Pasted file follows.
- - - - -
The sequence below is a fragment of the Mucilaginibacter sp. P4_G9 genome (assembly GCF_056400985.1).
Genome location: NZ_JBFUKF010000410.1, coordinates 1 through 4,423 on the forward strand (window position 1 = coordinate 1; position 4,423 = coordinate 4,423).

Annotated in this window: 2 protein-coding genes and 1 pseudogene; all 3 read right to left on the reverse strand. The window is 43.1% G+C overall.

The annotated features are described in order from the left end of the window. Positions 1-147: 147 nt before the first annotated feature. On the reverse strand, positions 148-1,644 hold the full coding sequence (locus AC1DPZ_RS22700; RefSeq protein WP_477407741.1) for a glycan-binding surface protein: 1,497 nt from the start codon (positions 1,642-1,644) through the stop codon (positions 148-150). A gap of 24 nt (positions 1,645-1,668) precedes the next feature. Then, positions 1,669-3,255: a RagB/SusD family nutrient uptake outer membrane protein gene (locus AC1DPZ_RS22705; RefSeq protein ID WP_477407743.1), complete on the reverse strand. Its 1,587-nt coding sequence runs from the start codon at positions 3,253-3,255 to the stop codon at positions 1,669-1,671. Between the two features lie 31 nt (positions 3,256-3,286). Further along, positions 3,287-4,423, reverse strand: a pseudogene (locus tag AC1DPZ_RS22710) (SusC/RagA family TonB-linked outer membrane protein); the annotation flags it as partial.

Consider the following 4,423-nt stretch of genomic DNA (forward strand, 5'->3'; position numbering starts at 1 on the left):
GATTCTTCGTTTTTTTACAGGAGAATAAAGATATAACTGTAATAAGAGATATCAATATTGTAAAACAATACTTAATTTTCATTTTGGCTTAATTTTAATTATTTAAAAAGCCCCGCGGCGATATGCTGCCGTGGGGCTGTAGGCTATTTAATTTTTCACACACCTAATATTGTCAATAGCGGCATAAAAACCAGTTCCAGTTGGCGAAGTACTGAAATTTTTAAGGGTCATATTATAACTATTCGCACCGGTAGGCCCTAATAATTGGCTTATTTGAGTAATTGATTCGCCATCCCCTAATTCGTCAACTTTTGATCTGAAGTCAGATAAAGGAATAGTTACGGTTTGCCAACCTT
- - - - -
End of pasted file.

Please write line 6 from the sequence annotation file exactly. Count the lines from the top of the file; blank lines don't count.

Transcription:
GATTCTTCGTTTTTTTACAGGAGAATAAAGATATAACTGTAATAAGAGATATCAATATTGTAAAACAATACTTAATTTTCATTTTGGCTTAATTTTAATTATTTAAAAAGCCCCGCGGCGATATGCTGCCGTGGGGCTGTAGGCTATTTAATTTTTCACACACCTAATATTGTCAATAGCGGCATAAAAACCAGTTCCAGTTGGCGAAGTACTGAAATTTTTAAGGGTCATATTATAACTATTCGCACCGGTAGGCCCTAATAATTGGCTTATTTGAGTAATTGATTCGCCATCCCCTAATTCGTCAACTTTTGATCTGAAGTCAGATAAAGGAATAGTTACGGTTTGCCAACCTT